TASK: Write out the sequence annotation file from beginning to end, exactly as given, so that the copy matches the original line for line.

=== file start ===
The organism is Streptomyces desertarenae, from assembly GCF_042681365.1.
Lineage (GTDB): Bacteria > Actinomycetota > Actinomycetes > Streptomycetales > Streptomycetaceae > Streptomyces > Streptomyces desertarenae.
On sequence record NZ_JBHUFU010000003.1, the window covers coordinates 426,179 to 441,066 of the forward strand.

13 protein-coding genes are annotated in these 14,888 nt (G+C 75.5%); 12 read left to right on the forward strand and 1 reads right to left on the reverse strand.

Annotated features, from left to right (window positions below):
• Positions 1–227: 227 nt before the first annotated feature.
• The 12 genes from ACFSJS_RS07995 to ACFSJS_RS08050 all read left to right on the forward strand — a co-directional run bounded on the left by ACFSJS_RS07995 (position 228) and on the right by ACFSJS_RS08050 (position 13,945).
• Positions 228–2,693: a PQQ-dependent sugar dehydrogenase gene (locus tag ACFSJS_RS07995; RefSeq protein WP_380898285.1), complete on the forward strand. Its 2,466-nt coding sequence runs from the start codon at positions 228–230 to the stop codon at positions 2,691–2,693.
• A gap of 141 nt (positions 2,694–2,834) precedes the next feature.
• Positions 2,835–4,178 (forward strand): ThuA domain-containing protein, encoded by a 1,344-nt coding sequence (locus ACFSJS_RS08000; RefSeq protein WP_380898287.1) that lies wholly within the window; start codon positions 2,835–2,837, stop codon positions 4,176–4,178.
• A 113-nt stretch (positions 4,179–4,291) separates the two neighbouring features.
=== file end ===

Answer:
The organism is Streptomyces desertarenae, from assembly GCF_042681365.1.
Lineage (GTDB): Bacteria > Actinomycetota > Actinomycetes > Streptomycetales > Streptomycetaceae > Streptomyces > Streptomyces desertarenae.
On sequence record NZ_JBHUFU010000003.1, the window covers coordinates 426,179 to 441,066 of the forward strand.

13 protein-coding genes are annotated in these 14,888 nt (G+C 75.5%); 12 read left to right on the forward strand and 1 reads right to left on the reverse strand.

Annotated features, from left to right (window positions below):
• Positions 1–227: 227 nt before the first annotated feature.
• The 12 genes from ACFSJS_RS07995 to ACFSJS_RS08050 all read left to right on the forward strand — a co-directional run bounded on the left by ACFSJS_RS07995 (position 228) and on the right by ACFSJS_RS08050 (position 13,945).
• Positions 228–2,693: a PQQ-dependent sugar dehydrogenase gene (locus tag ACFSJS_RS07995; RefSeq protein WP_380898285.1), complete on the forward strand. Its 2,466-nt coding sequence runs from the start codon at positions 228–230 to the stop codon at positions 2,691–2,693.
• A gap of 141 nt (positions 2,694–2,834) precedes the next feature.
• Positions 2,835–4,178 (forward strand): ThuA domain-containing protein, encoded by a 1,344-nt coding sequence (locus ACFSJS_RS08000; RefSeq protein WP_380898287.1) that lies wholly within the window; start codon positions 2,835–2,837, stop codon positions 4,176–4,178.
• A 113-nt stretch (positions 4,179–4,291) separates the two neighbouring features.